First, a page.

Positive virus updates

Let’s talk some GOOD NEWS, shall we?

  • China has closed down its last coronavirus hospital. Not enough new cases to support them.
  • Doctors in India have been successful in treating Coronavirus. Combination of drugs used: Lopinavir, Retonovir, Oseltamivir along with Chlorphenamine. They are going to suggest same medicine, globally.
  • Researchers of the Erasmus Medical Center claim to have found an antibody against coronavirus.
  • A 103-year-old Chinese grandmother has made a full recovery from COVID-19 after being treated for 6 days in Wuhan, China.
  • Apple reopens all 42 china stores,
  • Cleveland Clinic developed a COVID-19 test that gives results in hours, not days.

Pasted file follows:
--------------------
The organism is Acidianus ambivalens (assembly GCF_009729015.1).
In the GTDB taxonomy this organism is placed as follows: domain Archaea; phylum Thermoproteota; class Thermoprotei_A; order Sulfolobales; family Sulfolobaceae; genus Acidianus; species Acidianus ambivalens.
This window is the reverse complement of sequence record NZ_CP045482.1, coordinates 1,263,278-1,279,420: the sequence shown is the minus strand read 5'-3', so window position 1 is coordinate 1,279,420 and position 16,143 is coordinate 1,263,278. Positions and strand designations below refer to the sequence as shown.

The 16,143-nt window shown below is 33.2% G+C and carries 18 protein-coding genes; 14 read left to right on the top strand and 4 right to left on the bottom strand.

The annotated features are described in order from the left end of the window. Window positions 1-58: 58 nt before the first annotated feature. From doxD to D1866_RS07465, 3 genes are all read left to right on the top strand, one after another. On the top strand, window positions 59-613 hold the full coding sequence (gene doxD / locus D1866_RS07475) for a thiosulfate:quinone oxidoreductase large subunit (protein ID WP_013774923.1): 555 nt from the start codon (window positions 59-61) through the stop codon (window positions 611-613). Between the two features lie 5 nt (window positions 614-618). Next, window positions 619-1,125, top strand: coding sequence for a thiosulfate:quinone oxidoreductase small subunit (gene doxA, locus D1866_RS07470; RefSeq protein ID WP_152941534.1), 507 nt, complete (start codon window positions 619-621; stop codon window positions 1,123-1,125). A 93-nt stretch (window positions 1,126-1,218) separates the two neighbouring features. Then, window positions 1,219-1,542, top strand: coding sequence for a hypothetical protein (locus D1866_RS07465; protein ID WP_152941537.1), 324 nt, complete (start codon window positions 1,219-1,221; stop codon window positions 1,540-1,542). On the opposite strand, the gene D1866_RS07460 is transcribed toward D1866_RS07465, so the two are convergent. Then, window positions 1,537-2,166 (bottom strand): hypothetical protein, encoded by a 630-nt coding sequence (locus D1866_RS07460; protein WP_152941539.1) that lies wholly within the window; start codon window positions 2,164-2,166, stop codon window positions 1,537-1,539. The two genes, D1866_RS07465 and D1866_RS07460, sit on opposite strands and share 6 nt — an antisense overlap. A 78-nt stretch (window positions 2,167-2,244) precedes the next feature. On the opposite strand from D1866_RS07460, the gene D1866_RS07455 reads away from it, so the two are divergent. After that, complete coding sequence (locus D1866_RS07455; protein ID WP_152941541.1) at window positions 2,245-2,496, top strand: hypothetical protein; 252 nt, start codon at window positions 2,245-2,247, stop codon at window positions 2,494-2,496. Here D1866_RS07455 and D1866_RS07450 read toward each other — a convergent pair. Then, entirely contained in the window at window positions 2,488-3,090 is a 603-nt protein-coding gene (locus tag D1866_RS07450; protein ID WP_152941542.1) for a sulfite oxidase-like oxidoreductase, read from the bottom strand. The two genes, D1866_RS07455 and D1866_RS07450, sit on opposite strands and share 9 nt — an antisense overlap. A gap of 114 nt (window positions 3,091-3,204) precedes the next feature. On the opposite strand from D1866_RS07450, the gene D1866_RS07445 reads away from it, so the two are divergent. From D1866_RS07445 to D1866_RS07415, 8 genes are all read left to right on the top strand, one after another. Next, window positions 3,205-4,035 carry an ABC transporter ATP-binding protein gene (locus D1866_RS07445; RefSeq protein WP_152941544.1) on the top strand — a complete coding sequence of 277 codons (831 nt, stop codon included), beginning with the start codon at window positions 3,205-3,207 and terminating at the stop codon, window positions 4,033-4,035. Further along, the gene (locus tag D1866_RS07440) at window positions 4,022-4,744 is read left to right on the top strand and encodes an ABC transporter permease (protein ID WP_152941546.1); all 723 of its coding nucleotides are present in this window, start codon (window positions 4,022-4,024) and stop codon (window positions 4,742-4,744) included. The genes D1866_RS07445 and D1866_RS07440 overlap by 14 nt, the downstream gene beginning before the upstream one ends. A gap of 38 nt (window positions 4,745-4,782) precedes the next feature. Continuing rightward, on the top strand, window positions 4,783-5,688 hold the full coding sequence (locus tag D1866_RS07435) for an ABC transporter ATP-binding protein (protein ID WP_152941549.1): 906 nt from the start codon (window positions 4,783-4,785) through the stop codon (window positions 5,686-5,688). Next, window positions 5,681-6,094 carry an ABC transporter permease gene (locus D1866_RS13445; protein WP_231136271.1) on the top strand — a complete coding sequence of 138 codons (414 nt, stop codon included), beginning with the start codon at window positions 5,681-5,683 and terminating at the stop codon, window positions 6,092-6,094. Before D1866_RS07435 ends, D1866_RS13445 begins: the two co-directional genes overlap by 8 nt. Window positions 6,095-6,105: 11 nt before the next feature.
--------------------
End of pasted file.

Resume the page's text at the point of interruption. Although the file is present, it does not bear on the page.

• Good news from South Korea, where the number of new cases is declining.
  • Italy is hit hard, experts say, only because they have the oldest population in Europe.
  • Scientists in Israel likely to announce the development of a coronavirus vaccine.
  • 3 Maryland coronavirus patients fully recovered; able to return to everyday life.
  • A network of Canadian scientists are making excellent progress in Covid-19 research.
  • A San Diego biotech company is developing a Covid-19 vaccine in collaboration with Duke University and National University of Singapore.
  • Tulsa County’s first positive COVID-19 case has recovered. This individual has had two negative tests, which is the indicator of recovery.
  • A coronavirus tracker put up by Johns Hopkins University of Medicine shows that more than 73,000 people worldwide have recovered from Covid-19 so far.
  • Plasma from newly recovered patients from Covid-19 can treat others infected by Covid-19.

So it’s not ALL bad news. Let’s care for each other and stay focused on the safety of the most vunerable.